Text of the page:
Article Text


Chronic disease
SP1-102 Oral status and its association with underweight and overweight/obesity in Brazilian independent-living older people
  1. L H do Nascimento Tôrres1,
  2. D D da Silva2,
  3. A L Neri3,
  4. J B Hilgert4,
  5. F N Hugo4,
  6. M da Luz Rosário de Sousa1
  1. 1Faculdade de Odontologia de Piracicaba, Piracicaba/São Paulo, Brazil
  2. 2Universidade de São Paulo, São Paulo, Brazil
  3. 3Universidade Estadual de Campinas—UNICAMP, Campinas/São Paulo, Brazil
  4. 4Universidade Federal do Rio Grande do Sul, Porto Alegre/Rio Grande do Sul, Brazil


Introduction Evidence suggests that tooth loss may lead to changes in food choice due to eating difficulties. The relationship between use of dental prosthesis and changes in body mass index among elderly is still unclear. This study aimed at assessing the association between oral rehabilitation, self-perceived chewing ability and nutritional status in Brazilian elderly.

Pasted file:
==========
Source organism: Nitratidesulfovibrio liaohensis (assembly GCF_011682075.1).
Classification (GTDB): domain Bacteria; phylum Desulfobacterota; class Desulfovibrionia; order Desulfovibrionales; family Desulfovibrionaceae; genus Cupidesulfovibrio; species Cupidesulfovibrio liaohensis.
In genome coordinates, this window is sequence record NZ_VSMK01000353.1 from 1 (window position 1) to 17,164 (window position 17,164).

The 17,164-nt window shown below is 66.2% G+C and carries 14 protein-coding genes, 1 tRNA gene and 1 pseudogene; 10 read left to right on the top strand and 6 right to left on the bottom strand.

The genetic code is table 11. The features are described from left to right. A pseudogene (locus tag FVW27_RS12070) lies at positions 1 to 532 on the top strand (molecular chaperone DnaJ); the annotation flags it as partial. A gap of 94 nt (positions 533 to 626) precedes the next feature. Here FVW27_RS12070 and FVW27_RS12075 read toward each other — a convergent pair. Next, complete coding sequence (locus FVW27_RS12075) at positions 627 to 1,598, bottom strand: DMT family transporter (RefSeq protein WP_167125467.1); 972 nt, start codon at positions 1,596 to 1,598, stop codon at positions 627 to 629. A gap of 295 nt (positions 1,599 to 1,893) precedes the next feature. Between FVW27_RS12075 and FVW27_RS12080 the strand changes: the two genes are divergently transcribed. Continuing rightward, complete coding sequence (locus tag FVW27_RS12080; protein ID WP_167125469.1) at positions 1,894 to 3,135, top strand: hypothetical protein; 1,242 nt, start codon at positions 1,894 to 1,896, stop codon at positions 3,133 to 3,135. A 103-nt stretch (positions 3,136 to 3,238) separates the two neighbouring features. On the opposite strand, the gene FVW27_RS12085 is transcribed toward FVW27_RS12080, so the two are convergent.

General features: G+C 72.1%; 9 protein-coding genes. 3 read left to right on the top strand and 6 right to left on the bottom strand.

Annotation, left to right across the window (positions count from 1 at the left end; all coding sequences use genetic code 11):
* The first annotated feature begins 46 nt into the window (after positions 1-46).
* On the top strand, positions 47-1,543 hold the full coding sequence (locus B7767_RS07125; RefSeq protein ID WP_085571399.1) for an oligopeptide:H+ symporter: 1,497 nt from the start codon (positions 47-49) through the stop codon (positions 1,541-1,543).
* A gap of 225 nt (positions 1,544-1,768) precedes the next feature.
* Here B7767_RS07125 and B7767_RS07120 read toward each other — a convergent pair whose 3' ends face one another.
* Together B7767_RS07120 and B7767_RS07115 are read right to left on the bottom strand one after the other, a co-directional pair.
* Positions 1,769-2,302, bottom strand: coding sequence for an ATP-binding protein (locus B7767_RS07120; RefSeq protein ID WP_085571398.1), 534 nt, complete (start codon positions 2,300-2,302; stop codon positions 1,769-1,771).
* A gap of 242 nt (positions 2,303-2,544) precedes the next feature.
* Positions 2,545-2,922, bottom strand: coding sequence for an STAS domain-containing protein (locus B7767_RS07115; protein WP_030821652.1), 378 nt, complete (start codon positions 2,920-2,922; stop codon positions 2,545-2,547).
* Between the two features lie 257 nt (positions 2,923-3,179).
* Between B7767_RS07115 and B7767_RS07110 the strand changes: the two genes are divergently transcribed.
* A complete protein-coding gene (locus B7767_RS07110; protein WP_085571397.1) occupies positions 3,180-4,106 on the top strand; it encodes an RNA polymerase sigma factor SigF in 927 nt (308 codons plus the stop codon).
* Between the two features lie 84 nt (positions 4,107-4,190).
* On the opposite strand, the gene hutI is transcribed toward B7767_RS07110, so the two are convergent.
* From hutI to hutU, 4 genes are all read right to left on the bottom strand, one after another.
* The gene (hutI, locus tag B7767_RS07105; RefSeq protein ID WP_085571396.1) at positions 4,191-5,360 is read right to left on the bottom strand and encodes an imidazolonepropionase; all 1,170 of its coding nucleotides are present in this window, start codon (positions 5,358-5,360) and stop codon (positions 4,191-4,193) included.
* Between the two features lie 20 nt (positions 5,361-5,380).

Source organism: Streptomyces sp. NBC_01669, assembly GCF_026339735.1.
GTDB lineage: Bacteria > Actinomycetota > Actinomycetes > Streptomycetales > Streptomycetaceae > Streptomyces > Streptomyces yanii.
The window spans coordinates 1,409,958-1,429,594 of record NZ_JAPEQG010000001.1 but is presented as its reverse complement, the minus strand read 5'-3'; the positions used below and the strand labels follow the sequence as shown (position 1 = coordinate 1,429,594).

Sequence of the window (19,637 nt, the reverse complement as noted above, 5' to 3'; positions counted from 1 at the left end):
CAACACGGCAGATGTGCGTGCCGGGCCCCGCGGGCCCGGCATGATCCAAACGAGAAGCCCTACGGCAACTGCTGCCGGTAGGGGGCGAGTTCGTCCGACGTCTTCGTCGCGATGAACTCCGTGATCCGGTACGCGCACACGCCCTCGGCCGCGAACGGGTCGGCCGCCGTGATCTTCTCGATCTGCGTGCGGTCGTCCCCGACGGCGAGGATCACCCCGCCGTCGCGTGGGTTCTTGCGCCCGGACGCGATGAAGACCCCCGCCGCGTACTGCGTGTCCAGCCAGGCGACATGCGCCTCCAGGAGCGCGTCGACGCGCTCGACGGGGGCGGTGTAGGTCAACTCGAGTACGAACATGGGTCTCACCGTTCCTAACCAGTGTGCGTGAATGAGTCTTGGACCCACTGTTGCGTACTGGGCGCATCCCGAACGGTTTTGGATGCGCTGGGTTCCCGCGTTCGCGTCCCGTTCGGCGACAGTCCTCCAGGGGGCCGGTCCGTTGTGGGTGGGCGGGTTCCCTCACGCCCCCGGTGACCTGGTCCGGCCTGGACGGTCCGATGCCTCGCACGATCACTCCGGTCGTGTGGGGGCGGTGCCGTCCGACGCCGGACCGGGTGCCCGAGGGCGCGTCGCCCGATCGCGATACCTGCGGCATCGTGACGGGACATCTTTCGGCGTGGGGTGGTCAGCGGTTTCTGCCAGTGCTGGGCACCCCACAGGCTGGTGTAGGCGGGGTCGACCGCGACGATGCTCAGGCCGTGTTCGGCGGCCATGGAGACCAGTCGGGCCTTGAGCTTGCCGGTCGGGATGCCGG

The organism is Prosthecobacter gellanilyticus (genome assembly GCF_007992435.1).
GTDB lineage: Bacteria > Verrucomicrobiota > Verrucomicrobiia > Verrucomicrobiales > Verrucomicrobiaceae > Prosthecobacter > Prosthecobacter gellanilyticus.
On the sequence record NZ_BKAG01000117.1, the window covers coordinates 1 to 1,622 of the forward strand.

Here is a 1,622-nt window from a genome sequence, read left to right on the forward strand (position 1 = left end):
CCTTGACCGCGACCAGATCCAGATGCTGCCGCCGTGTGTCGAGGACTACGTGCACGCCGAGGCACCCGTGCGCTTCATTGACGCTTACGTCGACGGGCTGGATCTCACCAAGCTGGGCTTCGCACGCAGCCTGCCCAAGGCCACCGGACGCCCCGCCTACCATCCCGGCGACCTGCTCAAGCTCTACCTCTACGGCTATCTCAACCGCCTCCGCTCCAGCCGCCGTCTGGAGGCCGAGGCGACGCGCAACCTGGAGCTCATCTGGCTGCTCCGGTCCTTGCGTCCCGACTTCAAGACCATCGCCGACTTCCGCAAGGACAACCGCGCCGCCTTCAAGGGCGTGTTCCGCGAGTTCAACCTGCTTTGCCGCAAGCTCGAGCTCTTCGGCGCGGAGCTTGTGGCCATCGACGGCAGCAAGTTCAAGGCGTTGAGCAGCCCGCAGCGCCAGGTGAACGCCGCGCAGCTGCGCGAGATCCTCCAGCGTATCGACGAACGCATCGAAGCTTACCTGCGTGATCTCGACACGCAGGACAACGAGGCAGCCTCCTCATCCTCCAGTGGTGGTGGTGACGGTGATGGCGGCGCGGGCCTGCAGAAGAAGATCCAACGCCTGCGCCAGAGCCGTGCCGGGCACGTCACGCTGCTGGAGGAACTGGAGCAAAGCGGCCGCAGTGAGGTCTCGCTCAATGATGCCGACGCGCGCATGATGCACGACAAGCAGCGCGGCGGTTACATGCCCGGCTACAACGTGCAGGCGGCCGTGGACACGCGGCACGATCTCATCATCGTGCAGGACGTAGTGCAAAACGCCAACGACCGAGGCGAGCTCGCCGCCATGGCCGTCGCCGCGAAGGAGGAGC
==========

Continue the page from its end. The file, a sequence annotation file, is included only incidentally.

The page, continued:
Methods This study is part of a major project—the FIBRA study—carried out in Campinas, Brazil. The sample of this cross-sectional study was composed by 900 independent-living older people. Complete data were available for 545 persons. Dental prosthesis was assessed in accordance with the WHO criteria. Height and weight were used to generate body mass index (BMI) data. The data regarding dental prosthesis use and self-perceived limitation in the type or amount of food intake due to problems with prostheses or their lack generated a new variable, oral status. Participants were categorised into eutrophic, underweight or overweight/obesity. Multinomial logistic regression was used to model the relationship between oral status with underweight and overweight/obesity.

Results The mean age was 72.7 years and the prevalence of overweight/obesity was 41.4%. Oral status wasn't associated with underweight. Participants who reported using prostheses in both arches with self-perceived limitation in the type or amount of food intake and subjects that rated their oral health as good were less likely to be overweight/obese.

Conclusions Our findings suggest that dental prosthesis use with self-perceived limitation in food intake is associated with overweight/obesity but not with underweight.

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